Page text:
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Zimbabwe opposition leader Morgan Tsvangirai speaks to the Associated Press after giving a press conference at his home in Harare, Zimbabwe, Thursday, Nov. 16, 2017.  Tsvangirai said President Robert Mugabe must resign and called for a negotiated, inclusive transitional mechanism as well as comprehensive reforms before elections. (AP Photo/Ben Curtis)

Coup in Zimbabwe

“Every great cause begins as a movement,” the television philosopher Eric Hoffer once observed (maybe), “becomes a business, and eventually degenerates into a racket.” There’s some dispute about whether Mr. Hoffer ever actually said it, but there’s no dispute that it’s an accurate description of what happened to the Zimbabwe of Robert Mugabe.

NBC's Megyn Kelly interviews Juli Briskman, a former government contractor who was fired after she was photographed giving President Trump's motorcade the middle finger. (Image: "Megyn Kelly Today" screenshot)

The 100-grand salute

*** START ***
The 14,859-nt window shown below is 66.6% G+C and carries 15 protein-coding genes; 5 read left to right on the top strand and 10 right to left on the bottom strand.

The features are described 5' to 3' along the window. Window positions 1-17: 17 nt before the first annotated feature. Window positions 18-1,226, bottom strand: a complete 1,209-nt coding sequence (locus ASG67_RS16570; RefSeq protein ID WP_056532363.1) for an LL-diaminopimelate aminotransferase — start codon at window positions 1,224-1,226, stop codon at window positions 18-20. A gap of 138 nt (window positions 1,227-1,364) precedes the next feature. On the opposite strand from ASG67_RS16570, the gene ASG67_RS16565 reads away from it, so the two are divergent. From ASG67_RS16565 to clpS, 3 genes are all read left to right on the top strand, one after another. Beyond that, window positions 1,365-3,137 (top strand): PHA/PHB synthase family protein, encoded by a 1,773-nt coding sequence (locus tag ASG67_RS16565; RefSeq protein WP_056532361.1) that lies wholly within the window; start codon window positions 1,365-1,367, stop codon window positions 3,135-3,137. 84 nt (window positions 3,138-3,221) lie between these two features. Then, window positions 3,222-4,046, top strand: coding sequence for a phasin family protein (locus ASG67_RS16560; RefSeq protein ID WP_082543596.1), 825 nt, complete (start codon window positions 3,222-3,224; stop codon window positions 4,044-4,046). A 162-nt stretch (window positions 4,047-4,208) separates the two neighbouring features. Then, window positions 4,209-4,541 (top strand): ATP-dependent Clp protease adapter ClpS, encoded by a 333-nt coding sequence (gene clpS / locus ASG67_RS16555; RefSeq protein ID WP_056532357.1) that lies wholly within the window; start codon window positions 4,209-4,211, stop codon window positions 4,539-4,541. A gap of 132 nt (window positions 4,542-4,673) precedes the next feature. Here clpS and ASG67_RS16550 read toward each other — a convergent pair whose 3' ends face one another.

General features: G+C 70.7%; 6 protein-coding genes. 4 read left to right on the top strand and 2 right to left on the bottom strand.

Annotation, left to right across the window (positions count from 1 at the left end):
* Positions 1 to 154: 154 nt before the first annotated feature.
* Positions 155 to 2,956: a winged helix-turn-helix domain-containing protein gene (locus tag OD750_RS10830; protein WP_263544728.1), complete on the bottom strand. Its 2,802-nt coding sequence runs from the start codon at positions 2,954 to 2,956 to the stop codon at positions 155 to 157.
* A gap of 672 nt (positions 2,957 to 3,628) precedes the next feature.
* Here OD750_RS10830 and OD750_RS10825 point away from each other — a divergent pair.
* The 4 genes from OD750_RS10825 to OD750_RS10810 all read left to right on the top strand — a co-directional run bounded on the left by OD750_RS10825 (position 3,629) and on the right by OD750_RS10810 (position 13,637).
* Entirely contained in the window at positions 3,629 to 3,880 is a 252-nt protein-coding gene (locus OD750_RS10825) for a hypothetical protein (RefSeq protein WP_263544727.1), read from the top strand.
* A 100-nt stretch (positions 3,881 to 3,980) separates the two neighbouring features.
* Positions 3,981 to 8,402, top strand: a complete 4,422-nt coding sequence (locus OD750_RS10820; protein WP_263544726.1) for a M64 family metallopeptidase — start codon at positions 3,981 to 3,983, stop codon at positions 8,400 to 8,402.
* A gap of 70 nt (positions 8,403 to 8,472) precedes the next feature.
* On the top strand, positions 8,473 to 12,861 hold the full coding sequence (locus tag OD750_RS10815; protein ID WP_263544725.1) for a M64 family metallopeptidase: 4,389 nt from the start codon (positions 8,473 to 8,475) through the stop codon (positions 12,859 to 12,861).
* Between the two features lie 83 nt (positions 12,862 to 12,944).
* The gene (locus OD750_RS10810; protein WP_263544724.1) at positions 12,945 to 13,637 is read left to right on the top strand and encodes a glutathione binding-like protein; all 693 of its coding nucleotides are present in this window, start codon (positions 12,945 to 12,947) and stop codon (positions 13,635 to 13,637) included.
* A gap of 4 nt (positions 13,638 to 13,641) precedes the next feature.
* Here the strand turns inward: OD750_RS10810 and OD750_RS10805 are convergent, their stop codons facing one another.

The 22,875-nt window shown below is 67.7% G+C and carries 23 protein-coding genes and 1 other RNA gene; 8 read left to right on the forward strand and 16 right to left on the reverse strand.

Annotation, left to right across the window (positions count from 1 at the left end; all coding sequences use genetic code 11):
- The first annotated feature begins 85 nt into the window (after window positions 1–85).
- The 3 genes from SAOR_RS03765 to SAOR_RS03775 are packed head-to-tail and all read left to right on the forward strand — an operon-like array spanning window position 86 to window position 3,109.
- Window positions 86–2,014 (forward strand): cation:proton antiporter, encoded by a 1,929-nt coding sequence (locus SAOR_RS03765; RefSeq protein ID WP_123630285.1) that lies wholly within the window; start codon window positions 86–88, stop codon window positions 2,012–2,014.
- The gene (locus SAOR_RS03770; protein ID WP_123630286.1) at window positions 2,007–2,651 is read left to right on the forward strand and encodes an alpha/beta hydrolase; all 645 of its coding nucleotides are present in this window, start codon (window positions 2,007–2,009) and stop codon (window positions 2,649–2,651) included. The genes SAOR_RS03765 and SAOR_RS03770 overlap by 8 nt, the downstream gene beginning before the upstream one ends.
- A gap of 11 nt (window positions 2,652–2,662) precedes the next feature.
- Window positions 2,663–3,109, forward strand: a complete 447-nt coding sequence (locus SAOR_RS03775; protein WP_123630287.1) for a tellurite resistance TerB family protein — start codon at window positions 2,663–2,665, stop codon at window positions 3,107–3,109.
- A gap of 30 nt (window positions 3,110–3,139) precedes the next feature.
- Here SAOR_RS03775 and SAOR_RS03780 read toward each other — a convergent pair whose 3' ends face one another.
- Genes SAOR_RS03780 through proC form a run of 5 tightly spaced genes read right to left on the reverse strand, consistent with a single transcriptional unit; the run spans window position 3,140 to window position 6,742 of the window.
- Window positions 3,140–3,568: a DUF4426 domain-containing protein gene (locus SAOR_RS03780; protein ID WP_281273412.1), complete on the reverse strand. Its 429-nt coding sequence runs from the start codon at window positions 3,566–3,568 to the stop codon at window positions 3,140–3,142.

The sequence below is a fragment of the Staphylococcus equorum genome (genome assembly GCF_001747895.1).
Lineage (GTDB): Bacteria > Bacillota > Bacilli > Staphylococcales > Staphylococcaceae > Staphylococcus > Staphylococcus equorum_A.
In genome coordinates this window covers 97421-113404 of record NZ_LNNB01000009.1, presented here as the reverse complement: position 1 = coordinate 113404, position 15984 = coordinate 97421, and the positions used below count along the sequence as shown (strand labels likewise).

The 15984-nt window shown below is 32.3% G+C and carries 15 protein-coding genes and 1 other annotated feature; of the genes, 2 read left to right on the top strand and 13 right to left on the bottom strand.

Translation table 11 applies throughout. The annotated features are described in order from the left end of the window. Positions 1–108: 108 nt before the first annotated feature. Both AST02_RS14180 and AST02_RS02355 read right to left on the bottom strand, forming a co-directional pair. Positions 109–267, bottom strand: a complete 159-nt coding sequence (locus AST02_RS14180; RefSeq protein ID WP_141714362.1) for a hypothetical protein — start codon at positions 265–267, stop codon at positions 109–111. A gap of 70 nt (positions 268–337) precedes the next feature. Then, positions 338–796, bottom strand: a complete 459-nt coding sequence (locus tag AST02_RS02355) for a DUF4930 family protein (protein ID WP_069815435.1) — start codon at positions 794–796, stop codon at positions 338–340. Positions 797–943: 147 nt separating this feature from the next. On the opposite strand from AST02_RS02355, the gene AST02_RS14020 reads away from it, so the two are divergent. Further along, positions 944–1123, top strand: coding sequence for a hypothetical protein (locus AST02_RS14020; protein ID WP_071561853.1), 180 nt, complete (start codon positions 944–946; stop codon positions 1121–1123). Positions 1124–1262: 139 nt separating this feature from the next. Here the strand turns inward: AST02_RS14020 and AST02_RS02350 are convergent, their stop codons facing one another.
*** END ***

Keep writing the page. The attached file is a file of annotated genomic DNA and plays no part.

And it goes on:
Salutes to the president can be monetized, and a middle-finger salute to a passing presidential motorcade can sometimes be worth more than a hundred grand. Is this a great country, or what?

Homeward-bound jihadis

War is hell, especially for the losers. Rather than winding up in a World War II-type concentration camp, defeated terrorists of ISIS are merely gathering up their wounded egos and bloody heads and heading home. Mom might be overjoyed to welcome the return of little Jihadi Joey, but the neighbors, not so much. When reauthorizing the nation’s surveillance code, Congress must make sure that in protecting the privacy of the law-abiding they don’t overlook the dangers posed by returning fighters who have lost the battle abroad but intend to continue the fight at home.

Former Alabama Chief Justice and U.S. Senate candidate Roy Moore leaves after he speaks at a church revival, Tuesday, Nov. 14, 2017, in Jackson, Ala. (AP Photo/Brynn Anderson)

The dilemma in Alabama

“You can’t beat Somebody with Nobody” is one of the first rules of politics, but occasionally Somebody is exposed as a wolf in borrowed clothes and Nobody wins by default. Nobody in Alabama is a man named Doug Jones, and a fortnight ago his chances of defeating Roy Moore were somewhere between Slim and None. And then Slim unexpectedly left town.

FILE - In this Oct. 10, 2017, file photo, the Supreme Court in Washington, at sunset. The Supreme Court is making new legal filings available online starting Monday, years behind the rest of the federal court system. Its a big step forward for an institution that has sometimes had just a glancing familiarity with technology. (AP Photo/J. Scott Applewhite, File)

California and the Constitution